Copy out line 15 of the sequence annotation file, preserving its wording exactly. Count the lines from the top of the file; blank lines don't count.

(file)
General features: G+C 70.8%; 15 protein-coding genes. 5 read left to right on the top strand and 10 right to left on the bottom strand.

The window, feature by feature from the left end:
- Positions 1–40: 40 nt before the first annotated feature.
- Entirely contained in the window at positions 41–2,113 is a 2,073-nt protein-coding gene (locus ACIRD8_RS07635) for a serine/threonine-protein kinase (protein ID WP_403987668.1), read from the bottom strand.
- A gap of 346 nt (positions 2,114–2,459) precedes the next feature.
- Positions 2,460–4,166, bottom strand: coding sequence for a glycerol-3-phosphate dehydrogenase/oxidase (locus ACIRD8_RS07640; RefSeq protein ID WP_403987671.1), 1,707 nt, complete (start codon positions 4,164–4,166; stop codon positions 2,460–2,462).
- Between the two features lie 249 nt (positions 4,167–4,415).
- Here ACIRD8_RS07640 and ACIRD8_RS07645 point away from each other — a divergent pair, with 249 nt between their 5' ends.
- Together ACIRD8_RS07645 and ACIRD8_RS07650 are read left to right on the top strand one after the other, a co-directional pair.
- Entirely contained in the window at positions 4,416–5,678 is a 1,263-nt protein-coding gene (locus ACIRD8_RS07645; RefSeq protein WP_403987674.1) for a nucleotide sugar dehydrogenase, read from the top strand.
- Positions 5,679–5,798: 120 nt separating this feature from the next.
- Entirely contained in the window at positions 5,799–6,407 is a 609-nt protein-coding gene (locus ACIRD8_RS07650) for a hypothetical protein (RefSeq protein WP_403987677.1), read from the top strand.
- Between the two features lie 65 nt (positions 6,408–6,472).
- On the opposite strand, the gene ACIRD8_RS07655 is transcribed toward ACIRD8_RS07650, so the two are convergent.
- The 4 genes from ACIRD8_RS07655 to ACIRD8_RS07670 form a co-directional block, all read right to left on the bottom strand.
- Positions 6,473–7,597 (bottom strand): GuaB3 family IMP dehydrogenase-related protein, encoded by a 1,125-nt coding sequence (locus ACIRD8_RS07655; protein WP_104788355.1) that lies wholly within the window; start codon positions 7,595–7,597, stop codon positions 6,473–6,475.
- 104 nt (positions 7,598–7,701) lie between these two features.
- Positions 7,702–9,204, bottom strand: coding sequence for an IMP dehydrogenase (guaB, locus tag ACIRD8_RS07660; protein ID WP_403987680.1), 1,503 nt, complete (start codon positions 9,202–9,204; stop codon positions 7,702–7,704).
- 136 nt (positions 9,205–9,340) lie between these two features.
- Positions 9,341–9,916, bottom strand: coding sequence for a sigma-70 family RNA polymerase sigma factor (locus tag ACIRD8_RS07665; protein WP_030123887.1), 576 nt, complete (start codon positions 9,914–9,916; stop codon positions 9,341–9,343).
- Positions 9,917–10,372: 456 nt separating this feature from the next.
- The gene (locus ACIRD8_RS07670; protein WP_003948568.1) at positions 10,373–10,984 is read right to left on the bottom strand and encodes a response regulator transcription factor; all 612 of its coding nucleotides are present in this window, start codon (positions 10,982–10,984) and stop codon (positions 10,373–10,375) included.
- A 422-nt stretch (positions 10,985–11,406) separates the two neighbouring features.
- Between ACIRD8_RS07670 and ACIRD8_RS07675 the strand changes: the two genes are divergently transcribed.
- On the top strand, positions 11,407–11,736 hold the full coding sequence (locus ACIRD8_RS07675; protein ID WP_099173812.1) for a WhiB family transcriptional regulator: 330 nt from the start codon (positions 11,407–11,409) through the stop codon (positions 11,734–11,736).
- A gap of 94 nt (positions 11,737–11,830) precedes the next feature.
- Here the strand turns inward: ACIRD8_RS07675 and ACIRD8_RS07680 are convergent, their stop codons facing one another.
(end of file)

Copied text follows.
- The 4 genes from ACIRD8_RS07655 to ACIRD8_RS07670 form a co-directional block, all read right to left on the bottom strand.